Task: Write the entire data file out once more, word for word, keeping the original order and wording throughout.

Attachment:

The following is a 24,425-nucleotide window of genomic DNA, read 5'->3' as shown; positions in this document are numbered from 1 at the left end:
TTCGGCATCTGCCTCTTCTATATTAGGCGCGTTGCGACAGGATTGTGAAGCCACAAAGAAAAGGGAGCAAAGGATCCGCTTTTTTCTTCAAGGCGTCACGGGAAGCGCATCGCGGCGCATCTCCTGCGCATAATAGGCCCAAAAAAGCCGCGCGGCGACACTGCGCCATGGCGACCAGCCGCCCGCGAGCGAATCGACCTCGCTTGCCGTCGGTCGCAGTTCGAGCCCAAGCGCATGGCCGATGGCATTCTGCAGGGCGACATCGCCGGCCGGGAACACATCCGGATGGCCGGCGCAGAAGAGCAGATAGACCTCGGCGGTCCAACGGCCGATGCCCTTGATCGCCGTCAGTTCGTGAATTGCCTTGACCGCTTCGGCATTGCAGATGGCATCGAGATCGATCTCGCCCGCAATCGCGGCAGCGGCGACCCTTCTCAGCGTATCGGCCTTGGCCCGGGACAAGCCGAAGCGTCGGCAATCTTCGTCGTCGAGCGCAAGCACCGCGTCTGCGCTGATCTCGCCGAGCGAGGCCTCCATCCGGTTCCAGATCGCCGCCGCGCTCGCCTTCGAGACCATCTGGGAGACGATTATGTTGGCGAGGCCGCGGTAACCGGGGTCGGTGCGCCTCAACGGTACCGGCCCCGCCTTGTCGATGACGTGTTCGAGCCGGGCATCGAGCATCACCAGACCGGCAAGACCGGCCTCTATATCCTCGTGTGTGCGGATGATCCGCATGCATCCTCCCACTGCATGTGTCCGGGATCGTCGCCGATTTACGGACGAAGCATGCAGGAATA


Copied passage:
The following is a 24,425-nucleotide window of genomic DNA, read 5'->3' as shown; positions in this document are numbered from 1 at the left end:
TTCGGCATCTGCCTCTTCTATATTAGGCGCGTTGCGACAGGATTGTGAAGCCACAAAGAAAAGGGAGCAAAGGATCCGCTTTTTTCTTCAAGGCGTCACGGGAAGCGCATCGCGGCGCATCTCCTGCGCATAATAGGCCCAAAAAAGCCGCGCGGCGACACTGCGCCATGGCGACCAGCCGCCCGCGAGCGAATCGACCTCGCTTGCCGTCGGTCGCAGTTCGAGCCCAAGCGCATGGCCGATGGCATTCTGCAGGGCGACATCGCCGGCCGGGAACACATCCGGATGGCCGGCGCAGAAGAGCAGATAGACCTCGGCGGTCCAACGGCCGATGCCCTTGATCGCCGTCAGTTCGTGAATTGCCTTGACCGCTTCGGCATTGCAGATGGCATCGAGATCGATCTCGCCCGCAATCGCGGCAGCGGCGACCCTTCTCAGCGTATCGGCCTTGGCCCGGGACAAGCCGAAGCGTCGGCAATCTTCGTCGTCGAGCGCAAGCACCGCGTCTGCGCTGATCTCGCCGAGCGAGGCCTCCATCCGGTTCCAGATCGCCGCCGCGCTCGCCTTCGAGACCATCTGGGAGACGATTATGTTGGCGAGGCCGCGGTAACCGGGGTCGGTGCGCCTCAACGGTACCGGCCCCGCCTTGTCGATGACGTGTTCGAGCCGGGCATCGAGCATCACCAGACCGGCAAGACCGGCCTCTATATCCTCGTGTGTGCGGATGATCCGCATGCATCCTCCCACTGCATGTGTCCGGGATCGTCGCCGATTTACGGACGAAGCATGCAGGAATA